The UAE’s AI advantage is not purely financial. It is also due to astute government regulatory policy. While the cash-strapped UK government can’t match the UAE’s financial firepower, it can create an equally competitive national ecosystem. 

The Sunak government has sought to position the UK as the global leader in AI regulation. There has been some success, with the UK hosting the inaugural AI Safety Summit last November and launching the AI Safety Institute. But the UK can only be regarded as a “thought leader” on AI regulation, because when it comes to legislating, the European Union is far ahead. 

In March, the EU passed the AI Act, the world’s first comprehensive legislation on AI. It is one of the strictest regimes regulating AI and its applications. The EU will now grade all AI use cases into four grades, with the most risky (e.g. facial recognition in public) facing bans.

The sector has broadly opposed the new regulatory regime, arguing it hinders innovation, creates large regulatory burdens and will struggle to cope with future technological developments. 

In contrast to the EU, the UAE has taken a light-touch approach to regulation. The UAE touts the freedoms it offers developers when trying to lobby European AI companies to relocate to the Gulf. In February, the UAE was described by Sam Altman, CEO of OpenAI, as a potential “regulatory sandbox” due to its flexible regulatory regime.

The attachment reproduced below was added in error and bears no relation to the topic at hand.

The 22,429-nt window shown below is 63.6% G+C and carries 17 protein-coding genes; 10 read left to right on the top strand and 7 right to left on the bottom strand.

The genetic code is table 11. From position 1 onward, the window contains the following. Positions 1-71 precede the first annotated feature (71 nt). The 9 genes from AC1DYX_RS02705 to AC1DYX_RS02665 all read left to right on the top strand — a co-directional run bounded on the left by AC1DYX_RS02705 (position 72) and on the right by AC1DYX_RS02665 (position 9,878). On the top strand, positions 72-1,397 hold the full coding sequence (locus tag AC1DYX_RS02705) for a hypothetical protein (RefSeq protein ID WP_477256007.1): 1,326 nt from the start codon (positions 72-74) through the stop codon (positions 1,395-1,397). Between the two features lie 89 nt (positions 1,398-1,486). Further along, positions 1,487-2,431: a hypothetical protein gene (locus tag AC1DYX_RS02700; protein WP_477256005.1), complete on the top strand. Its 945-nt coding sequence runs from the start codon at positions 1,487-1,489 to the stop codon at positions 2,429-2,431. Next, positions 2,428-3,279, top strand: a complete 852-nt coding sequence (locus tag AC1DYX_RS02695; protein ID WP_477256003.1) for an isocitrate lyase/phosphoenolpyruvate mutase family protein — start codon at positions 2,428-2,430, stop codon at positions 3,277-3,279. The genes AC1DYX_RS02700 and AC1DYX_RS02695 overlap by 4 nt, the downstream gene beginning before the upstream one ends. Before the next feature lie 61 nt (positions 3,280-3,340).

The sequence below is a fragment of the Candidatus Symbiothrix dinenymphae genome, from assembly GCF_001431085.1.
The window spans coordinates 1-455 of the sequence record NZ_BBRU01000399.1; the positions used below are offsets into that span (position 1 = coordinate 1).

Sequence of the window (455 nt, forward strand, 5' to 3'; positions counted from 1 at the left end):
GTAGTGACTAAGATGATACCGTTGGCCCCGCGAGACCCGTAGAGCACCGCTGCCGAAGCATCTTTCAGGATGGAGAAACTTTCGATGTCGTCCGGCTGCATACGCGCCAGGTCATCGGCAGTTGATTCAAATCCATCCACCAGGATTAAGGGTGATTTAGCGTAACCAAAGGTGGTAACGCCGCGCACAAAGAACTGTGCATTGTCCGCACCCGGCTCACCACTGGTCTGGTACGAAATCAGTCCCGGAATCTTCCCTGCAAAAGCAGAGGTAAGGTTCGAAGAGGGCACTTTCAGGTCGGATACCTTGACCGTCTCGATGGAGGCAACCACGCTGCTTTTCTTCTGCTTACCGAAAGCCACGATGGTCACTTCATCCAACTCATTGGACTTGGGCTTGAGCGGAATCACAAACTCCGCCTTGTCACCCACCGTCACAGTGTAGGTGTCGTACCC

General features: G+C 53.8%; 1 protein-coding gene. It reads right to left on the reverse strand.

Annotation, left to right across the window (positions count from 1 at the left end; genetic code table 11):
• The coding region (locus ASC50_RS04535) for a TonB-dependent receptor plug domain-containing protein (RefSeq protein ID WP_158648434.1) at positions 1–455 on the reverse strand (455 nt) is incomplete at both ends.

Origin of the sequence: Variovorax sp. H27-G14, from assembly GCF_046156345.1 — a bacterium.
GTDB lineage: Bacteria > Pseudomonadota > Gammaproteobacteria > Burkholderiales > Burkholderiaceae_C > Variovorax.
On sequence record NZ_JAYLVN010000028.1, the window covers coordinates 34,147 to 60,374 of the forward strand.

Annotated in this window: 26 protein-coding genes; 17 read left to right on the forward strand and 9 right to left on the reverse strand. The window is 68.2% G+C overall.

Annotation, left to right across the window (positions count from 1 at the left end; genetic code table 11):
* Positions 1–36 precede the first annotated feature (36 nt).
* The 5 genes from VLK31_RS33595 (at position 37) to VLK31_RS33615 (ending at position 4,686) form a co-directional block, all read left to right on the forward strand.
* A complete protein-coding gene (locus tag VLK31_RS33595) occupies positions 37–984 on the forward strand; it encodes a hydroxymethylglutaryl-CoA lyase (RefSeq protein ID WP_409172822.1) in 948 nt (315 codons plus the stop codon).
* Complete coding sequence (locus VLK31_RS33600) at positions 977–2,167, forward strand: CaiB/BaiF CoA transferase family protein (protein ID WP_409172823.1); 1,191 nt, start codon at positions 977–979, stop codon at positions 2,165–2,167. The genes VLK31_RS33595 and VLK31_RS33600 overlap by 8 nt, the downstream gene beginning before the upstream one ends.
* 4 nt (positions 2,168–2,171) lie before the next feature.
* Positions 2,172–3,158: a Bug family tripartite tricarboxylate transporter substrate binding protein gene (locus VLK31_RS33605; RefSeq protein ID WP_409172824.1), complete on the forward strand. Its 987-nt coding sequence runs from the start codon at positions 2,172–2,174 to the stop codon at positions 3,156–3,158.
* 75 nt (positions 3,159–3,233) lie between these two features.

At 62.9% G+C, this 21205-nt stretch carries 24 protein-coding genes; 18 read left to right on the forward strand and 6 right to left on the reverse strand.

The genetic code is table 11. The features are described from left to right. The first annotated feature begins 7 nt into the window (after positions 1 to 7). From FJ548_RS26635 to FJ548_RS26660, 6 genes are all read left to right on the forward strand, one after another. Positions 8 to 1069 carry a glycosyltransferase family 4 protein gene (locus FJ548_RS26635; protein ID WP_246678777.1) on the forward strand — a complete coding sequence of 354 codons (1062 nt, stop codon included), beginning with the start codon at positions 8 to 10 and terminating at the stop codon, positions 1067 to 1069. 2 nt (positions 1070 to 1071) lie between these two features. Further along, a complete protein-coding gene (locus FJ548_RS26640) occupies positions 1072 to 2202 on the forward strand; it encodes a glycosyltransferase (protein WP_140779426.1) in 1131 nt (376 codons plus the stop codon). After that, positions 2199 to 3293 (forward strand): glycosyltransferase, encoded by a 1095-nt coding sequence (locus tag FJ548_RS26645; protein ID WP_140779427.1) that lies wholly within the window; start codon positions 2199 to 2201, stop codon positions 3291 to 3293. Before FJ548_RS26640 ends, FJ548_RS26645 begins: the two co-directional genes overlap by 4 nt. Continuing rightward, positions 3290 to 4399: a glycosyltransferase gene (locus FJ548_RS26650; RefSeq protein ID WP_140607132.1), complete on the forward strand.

The UK is currently positioning itself between these two regulatory extremes, opting to wait to bring forward any bespoke AI legislation, and instead relying on existing industry regulators to develop their own guidelines, with some central oversight from DSIT. A White Paper response is upcoming, meaning a bill will likely be put forward in the early stages of the next parliament. This means the UK faces a critical choice, whether to follow the EU or UAE.